Food for the body, food for the soul

Colleen Winters

Lunch at the St. Paul Student Center’s Terrace Cafe on Wednesday looked like lunch at any student center. Students ate pizza, studied biology, read the newspaper and chatted with friends.
But lunch there had a different sound: The sounds of Scottish and Irish windpipes, a tin whistle, and a flute from the mid-19th century floated gently through the crowded room.
The performance was part of a popular noon concert series. Now known as Melodious Lunches, the series has a history of providing varied musical entertainment for St. Paul students.
“The student center, since the middle ’60s, has been providing some regular music program for free as part of the noontime programming,” said Charles Rausch, the center’s director.
In 1991, the program formalized and more of the center’s budget went to weekly concerts. About $2,500 of the Programs and Activities Committee’s quarterly budget funds Melodious Lunches, with most acts earning between $100 and $200 for a performance, depending on the size and popularity of the group.
The program was designed to lighten up the environment of the student center, provide free music for students and give various emerging local artists a place to perform, Rausch said.
“The union here feels that it has a very special obligation to provide programming in the cultural aspects of the arts,” Rausch said, “because if the student center doesn’t do it, it doesn’t happen on the St. Paul campus.” There aren’t as many options for musical entertainment on the St. Paul campus as there are on the Minneapolis campus, he said.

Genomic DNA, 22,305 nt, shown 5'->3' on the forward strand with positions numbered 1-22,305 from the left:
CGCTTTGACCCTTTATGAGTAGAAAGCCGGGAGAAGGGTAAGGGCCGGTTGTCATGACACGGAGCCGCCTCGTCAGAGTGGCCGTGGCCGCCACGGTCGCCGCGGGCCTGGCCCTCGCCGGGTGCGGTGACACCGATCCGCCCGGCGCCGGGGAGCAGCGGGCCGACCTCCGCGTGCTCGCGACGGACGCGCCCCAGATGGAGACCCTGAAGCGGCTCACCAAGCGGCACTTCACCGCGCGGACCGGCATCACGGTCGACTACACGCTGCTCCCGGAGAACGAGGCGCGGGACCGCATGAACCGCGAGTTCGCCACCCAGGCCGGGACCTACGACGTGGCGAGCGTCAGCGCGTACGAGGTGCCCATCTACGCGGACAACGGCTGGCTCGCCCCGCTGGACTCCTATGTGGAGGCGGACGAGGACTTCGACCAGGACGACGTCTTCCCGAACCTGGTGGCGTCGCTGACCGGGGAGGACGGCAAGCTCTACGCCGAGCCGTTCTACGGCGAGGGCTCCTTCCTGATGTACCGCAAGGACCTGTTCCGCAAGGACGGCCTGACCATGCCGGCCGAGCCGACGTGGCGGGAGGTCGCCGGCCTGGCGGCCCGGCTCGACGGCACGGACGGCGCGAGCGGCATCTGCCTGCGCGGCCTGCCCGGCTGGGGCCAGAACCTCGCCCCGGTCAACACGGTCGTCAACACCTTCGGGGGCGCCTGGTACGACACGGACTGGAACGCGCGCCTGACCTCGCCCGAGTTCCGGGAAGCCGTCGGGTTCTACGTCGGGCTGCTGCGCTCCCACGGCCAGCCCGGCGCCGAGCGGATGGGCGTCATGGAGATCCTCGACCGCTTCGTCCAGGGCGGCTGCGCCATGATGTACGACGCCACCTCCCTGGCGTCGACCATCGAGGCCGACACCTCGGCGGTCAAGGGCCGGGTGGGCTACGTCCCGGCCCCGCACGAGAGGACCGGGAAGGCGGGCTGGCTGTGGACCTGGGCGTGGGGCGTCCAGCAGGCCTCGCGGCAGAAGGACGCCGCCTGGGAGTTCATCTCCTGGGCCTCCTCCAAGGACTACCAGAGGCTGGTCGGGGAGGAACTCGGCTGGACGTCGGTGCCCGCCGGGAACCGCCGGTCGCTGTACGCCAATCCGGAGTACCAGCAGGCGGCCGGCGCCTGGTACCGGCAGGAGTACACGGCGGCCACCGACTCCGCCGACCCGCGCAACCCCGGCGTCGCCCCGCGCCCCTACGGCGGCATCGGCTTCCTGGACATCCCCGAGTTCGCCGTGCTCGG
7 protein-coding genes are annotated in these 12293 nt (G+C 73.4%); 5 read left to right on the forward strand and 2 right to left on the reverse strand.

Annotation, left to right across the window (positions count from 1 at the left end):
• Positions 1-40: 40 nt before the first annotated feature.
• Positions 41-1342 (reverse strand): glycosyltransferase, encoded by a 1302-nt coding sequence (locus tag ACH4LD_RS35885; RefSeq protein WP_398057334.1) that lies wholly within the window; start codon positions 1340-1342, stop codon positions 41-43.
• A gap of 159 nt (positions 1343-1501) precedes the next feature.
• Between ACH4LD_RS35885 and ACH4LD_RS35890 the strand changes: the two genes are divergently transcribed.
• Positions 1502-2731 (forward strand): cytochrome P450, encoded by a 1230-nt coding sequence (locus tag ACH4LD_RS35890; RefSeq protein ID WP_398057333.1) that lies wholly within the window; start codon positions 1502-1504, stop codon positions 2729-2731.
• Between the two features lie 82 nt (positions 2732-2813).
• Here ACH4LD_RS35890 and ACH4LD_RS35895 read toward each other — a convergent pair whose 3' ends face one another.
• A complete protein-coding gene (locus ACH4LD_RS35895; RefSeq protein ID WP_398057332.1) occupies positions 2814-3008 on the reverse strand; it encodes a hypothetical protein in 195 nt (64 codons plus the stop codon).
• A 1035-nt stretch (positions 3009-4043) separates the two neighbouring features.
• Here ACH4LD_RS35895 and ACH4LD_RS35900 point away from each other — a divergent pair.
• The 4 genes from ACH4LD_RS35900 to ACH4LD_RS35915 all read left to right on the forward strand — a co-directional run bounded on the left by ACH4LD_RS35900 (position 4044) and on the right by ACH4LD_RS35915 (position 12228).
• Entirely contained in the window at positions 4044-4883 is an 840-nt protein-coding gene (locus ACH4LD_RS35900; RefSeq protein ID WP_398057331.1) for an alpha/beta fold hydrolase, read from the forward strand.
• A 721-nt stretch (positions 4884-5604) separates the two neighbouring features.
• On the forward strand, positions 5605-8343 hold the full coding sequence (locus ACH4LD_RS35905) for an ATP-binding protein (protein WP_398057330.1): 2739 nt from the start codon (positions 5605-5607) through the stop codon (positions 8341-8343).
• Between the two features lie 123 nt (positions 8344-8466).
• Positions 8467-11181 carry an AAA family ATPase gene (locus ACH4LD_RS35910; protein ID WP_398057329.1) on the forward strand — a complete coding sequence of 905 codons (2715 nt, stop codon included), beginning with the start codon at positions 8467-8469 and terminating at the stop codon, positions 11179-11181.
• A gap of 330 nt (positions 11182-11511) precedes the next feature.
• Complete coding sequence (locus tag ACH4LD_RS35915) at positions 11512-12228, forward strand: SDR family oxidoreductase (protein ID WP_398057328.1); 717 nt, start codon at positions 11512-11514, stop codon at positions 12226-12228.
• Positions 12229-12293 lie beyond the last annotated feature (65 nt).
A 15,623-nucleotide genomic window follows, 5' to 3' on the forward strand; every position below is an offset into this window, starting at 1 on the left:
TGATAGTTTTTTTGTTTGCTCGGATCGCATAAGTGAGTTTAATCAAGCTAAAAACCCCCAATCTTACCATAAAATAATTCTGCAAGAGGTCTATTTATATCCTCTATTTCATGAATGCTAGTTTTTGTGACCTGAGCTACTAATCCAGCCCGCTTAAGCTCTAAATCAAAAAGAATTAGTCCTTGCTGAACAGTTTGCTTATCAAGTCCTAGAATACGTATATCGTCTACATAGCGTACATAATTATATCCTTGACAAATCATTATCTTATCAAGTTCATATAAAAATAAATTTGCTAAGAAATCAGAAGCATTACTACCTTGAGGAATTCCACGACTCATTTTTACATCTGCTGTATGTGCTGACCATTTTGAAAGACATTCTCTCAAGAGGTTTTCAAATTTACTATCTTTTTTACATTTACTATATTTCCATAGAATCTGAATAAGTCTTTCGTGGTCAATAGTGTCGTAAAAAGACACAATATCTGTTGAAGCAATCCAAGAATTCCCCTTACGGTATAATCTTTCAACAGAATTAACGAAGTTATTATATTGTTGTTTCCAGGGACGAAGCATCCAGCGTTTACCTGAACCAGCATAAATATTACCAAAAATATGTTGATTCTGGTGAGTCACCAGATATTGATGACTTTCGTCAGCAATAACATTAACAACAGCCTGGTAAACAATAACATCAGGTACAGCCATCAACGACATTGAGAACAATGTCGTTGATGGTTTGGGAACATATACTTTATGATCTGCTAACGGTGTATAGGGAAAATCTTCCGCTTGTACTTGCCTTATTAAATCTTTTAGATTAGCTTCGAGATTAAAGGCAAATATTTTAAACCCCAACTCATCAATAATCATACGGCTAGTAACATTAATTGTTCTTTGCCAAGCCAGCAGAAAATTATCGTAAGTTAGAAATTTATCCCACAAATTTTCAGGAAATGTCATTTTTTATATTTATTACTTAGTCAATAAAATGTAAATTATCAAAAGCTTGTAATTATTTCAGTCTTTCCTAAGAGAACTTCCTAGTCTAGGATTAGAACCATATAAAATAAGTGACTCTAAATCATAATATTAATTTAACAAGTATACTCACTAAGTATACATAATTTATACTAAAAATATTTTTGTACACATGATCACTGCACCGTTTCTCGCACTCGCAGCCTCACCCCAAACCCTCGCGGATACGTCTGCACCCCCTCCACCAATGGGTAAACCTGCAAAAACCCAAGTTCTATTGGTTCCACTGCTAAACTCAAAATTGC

Melodious Lunches performances are scheduled every Wednesday and Thursday and include jazz saxophone, contemporary folk, accordion, acoustic guitar, Brazilian jazz, rhythm and blues vocals, and piano playing.
“I’ve been trying to focus on a diverse sound and a diverse meaning,” said Brian Hustoles, performing arts coordinator at the center.
Hustoles, who is responsible for booking the acts, said the program has such a good reputation that artists often call him about getting involved. “Since the program has been around so long, there’s a lot of word of mouth through the artistic community around the Twin Cities area,” he said.
Wednesday’s act, the Scottish and Irish windpipes played by Laura MacKenzie, was well-received by most students. “She uses a lot of different instruments, and that makes her unique,” said Regan Murphy, a senior in the College of Agricultural, Food, and Environmental Sciences.
Murphy, who usually eats lunch at the center, said he finds the music relaxing and likes the variety of acts.
College of Natural Resources seniors Bob Barker and Dave Martin studied intensely while the music played, but said they are fans of the concerts. “It’s a nice break,” Martin said. “Sometimes we’ll cut classes to come down here and listen to the music.”
MacKenzie, who has been playing Irish music for 22 years, has performed at the student center twice before. “It’s not that different from where one does traditional Irish music,” she said. “I’m used to playing in places like pubs where socializing goes on.”
MacKenzie said she knows the people who are really interested in the music will come close to the stage and listen. “I’m providing more of an atmosphere for the others,” she said.
It’s an atmosphere students like Martin enjoy maybe a little too often. “This union is why it’s taking us six years to get through school,” he said.